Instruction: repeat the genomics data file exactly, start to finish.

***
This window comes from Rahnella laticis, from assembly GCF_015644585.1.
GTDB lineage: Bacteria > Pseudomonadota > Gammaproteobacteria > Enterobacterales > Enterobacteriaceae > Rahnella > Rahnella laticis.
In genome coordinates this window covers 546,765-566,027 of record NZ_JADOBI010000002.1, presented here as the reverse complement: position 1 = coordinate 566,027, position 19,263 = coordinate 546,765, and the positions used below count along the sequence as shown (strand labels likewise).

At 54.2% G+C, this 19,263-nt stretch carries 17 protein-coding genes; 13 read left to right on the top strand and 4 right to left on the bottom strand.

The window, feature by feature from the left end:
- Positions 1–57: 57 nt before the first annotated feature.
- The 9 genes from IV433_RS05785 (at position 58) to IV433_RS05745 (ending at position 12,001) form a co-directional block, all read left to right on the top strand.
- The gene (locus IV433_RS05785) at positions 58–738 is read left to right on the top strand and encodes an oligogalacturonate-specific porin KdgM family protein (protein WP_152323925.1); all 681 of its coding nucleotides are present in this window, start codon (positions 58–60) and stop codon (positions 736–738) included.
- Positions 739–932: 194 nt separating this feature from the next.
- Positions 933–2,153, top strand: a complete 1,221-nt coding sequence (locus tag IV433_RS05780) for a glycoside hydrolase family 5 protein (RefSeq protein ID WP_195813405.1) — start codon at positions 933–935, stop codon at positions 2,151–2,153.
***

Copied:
This window comes from Rahnella laticis, from assembly GCF_015644585.1.
GTDB lineage: Bacteria > Pseudomonadota > Gammaproteobacteria > Enterobacterales > Enterobacteriaceae > Rahnella > Rahnella laticis.
In genome coordinates this window covers 546,765-566,027 of record NZ_JADOBI010000002.1, presented here as the reverse complement: position 1 = coordinate 566,027, position 19,263 = coordinate 546,765, and the positions used below count along the sequence as shown (strand labels likewise).

At 54.2% G+C, this 19,263-nt stretch carries 17 protein-coding genes; 13 read left to right on the top strand and 4 right to left on the bottom strand.

The window, feature by feature from the left end:
- Positions 1–57: 57 nt before the first annotated feature.
- The 9 genes from IV433_RS05785 (at position 58) to IV433_RS05745 (ending at position 12,001) form a co-directional block, all read left to right on the top strand.
- The gene (locus IV433_RS05785) at positions 58–738 is read left to right on the top strand and encodes an oligogalacturonate-specific porin KdgM family protein (protein WP_152323925.1); all 681 of its coding nucleotides are present in this window, start codon (positions 58–60) and stop codon (positions 736–738) included.
- Positions 739–932: 194 nt separating this feature from the next.
- Positions 933–2,153, top strand: a complete 1,221-nt coding sequence (locus tag IV433_RS05780) for a glycoside hydrolase family 5 protein (RefSeq protein ID WP_195813405.1) — start codon at positions 933–935, stop codon at positions 2,151–2,153.